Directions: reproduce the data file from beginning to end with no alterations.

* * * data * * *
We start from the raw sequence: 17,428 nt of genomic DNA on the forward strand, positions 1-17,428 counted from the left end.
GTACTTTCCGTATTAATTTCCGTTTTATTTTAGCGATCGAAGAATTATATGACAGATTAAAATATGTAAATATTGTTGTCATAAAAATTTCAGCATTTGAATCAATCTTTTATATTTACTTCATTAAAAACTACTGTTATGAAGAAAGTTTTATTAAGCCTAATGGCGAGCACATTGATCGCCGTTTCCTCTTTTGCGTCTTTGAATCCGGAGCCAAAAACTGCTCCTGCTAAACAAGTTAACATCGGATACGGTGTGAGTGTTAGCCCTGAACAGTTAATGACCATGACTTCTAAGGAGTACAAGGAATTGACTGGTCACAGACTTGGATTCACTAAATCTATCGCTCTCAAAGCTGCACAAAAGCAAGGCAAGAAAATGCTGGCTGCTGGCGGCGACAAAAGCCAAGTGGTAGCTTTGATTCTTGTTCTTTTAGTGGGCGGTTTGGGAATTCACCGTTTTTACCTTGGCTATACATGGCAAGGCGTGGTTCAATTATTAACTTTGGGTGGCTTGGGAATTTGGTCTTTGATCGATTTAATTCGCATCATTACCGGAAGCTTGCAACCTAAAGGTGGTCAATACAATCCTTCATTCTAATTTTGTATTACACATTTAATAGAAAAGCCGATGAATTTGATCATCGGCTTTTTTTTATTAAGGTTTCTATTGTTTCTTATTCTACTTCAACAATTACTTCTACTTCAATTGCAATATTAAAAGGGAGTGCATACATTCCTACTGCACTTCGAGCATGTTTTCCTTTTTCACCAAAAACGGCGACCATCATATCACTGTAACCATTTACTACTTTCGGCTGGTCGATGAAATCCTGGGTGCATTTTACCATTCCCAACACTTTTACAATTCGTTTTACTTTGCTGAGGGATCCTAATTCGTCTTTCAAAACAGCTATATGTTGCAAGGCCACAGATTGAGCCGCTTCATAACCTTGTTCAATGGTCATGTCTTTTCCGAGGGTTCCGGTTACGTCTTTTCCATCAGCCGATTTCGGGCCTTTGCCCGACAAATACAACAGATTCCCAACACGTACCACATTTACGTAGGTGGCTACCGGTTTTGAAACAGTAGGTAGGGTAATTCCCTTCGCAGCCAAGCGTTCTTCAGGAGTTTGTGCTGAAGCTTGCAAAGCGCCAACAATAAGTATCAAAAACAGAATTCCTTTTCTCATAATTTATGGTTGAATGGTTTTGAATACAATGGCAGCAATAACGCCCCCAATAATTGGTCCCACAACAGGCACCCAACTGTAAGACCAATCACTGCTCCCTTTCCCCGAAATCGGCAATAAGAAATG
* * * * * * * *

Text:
We start from the raw sequence: 17,428 nt of genomic DNA on the forward strand, positions 1-17,428 counted from the left end.
GTACTTTCCGTATTAATTTCCGTTTTATTTTAGCGATCGAAGAATTATATGACAGATTAAAATATGTAAATATTGTTGTCATAAAAATTTCAGCATTTGAATCAATCTTTTATATTTACTTCATTAAAAACTACTGTTATGAAGAAAGTTTTATTAAGCCTAATGGCGAGCACATTGATCGCCGTTTCCTCTTTTGCGTCTTTGAATCCGGAGCCAAAAACTGCTCCTGCTAAACAAGTTAACATCGGATACGGTGTGAGTGTTAGCCCTGAACAGTTAATGACCATGACTTCTAAGGAGTACAAGGAATTGACTGGTCACAGACTTGGATTCACTAAATCTATCGCTCTCAAAGCTGCACAAAAGCAAGGCAAGAAAATGCTGGCTGCTGGCGGCGACAAAAGCCAAGTGGTAGCTTTGATTCTTGTTCTTTTAGTGGGCGGTTTGGGAATTCACCGTTTTTACCTTGGCTATACATGGCAAGGCGTGGTTCAATTATTAACTTTGGGTGGCTTGGGAATTTGGTCTTTGATCGATTTAATTCGCATCATTACCGGAAGCTTGCAACCTAAAGGTGGTCAATACAATCCTTCATTCTAATTTTGTATTACACATTTAATAGAAAAGCCGATGAATTTGATCATCGGCTTTTTTTTATTAAGGTTTCTATTGTTTCTTATTCTACTTCAACAATTACTTCTACTTCAATTGCAATATTAAAAGGGAGTGCATACATTCCTACTGCACTTCGAGCATGTTTTCCTTTTTCACCAAAAACGGCGACCATCATATCACTGTAACCATTTACTACTTTCGGCTGGTCGATGAAATCCTGGGTGCATTTTACCATTCCCAACACTTTTACAATTCGTTTTACTTTGCTGAGGGATCCTAATTCGTCTTTCAAAACAGCTATATGTTGCAAGGCCACAGATTGAGCCGCTTCATAACCTTGTTCAATGGTCATGTCTTTTCCGAGGGTTCCGGTTACGTCTTTTCCATCAGCCGATTTCGGGCCTTTGCCCGACAAATACAACAGATTCCCAACACGTACCACATTTACGTAGGTGGCTACCGGTTTTGAAACAGTAGGTAGGGTAATTCCCTTCGCAGCCAAGCGTTCTTCAGGAGTTTGTGCTGAAGCTTGCAAAGCGCCAACAATAAGTATCAAAAACAGAATTCCTTTTCTCATAATTTATGGTTGAATGGTTTTGAATACAATGGCAGCAATAACGCCCCCAATAATTGGTCCCACAACAGGCACCCAACTGTAAGACCAATCACTGCTCCCTTTCCCCGAAATCGGCAATAAGAAATG